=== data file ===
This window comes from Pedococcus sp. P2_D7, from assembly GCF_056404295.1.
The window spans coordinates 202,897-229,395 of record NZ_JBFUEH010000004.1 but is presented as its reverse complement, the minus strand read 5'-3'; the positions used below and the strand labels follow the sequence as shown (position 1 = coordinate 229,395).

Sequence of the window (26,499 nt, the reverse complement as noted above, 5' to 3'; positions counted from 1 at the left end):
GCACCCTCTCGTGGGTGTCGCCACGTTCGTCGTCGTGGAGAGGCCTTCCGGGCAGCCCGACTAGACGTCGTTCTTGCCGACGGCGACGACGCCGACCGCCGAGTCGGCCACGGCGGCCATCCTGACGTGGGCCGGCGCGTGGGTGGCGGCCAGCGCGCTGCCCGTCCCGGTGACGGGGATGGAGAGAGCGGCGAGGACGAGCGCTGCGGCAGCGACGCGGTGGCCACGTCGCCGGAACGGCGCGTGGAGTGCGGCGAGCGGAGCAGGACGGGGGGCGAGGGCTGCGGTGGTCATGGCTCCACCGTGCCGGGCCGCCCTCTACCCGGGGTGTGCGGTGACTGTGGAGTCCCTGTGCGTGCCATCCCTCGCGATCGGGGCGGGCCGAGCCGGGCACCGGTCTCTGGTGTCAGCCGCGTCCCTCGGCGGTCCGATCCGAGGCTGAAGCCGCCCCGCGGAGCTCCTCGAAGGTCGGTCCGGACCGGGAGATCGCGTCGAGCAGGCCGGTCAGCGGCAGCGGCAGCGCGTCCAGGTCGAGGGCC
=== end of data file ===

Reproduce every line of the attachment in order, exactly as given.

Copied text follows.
This window comes from Pedococcus sp. P2_D7, from assembly GCF_056404295.1.
The window spans coordinates 202,897-229,395 of record NZ_JBFUEH010000004.1 but is presented as its reverse complement, the minus strand read 5'-3'; the positions used below and the strand labels follow the sequence as shown (position 1 = coordinate 229,395).

Sequence of the window (26,499 nt, the reverse complement as noted above, 5' to 3'; positions counted from 1 at the left end):
GCACCCTCTCGTGGGTGTCGCCACGTTCGTCGTCGTGGAGAGGCCTTCCGGGCAGCCCGACTAGACGTCGTTCTTGCCGACGGCGACGACGCCGACCGCCGAGTCGGCCACGGCGGCCATCCTGACGTGGGCCGGCGCGTGGGTGGCGGCCAGCGCGCTGCCCGTCCCGGTGACGGGGATGGAGAGAGCGGCGAGGACGAGCGCTGCGGCAGCGACGCGGTGGCCACGTCGCCGGAACGGCGCGTGGAGTGCGGCGAGCGGAGCAGGACGGGGGGCGAGGGCTGCGGTGGTCATGGCTCCACCGTGCCGGGCCGCCCTCTACCCGGGGTGTGCGGTGACTGTGGAGTCCCTGTGCGTGCCATCCCTCGCGATCGGGGCGGGCCGAGCCGGGCACCGGTCTCTGGTGTCAGCCGCGTCCCTCGGCGGTCCGATCCGAGGCTGAAGCCGCCCCGCGGAGCTCCTCGAAGGTCGGTCCGGACCGGGAGATCGCGTCGAGCAGGCCGGTCAGCGGCAGCGGCAGCGCGTCCAGGTCGAGGGCC